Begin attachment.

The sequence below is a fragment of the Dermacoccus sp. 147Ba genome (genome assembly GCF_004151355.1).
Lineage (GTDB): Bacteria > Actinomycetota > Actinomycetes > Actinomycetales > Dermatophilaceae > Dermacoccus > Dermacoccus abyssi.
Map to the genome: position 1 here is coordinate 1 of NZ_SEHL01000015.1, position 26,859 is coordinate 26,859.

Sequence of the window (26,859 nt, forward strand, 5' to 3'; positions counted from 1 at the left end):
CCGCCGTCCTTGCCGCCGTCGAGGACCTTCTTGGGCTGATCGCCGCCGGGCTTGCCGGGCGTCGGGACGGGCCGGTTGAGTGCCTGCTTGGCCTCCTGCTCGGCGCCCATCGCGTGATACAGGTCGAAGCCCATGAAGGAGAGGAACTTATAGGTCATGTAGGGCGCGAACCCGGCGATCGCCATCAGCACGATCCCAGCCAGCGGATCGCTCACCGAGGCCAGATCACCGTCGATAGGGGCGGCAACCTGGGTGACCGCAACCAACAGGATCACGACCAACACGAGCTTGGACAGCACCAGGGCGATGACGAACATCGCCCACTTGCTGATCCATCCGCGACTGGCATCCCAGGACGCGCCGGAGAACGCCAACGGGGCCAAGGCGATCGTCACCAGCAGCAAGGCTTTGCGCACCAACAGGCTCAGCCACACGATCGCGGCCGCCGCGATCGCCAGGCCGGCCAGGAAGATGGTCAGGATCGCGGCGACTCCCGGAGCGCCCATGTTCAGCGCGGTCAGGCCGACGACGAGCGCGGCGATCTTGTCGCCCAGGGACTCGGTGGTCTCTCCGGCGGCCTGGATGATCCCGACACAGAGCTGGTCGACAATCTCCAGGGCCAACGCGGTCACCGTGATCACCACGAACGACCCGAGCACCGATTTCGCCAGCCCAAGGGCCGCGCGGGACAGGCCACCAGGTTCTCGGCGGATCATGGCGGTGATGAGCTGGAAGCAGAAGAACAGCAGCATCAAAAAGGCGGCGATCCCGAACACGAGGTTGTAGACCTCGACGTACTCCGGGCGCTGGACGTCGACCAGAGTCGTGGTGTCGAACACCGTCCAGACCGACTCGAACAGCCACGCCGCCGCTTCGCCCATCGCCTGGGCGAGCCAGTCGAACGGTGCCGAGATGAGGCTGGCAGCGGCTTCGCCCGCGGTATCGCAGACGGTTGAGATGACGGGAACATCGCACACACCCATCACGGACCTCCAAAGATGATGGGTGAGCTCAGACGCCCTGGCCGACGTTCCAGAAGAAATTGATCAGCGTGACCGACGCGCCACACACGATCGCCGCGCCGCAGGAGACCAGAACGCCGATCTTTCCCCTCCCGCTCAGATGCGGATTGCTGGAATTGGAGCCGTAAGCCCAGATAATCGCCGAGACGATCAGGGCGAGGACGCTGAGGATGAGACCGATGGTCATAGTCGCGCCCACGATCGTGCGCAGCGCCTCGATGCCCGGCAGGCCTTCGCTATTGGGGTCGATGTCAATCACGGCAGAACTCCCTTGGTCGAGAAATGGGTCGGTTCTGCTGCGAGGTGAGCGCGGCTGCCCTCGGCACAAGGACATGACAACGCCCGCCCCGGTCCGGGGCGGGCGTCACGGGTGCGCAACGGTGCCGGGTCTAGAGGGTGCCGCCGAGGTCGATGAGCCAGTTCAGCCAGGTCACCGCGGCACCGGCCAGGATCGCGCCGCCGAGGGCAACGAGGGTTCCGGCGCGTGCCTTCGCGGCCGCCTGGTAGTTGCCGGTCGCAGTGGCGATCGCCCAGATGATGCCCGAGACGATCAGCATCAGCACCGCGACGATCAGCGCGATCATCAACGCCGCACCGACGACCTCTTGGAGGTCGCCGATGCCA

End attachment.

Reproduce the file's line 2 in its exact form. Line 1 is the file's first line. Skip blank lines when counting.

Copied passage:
Lineage (GTDB): Bacteria > Actinomycetota > Actinomycetes > Actinomycetales > Dermatophilaceae > Dermacoccus > Dermacoccus abyssi.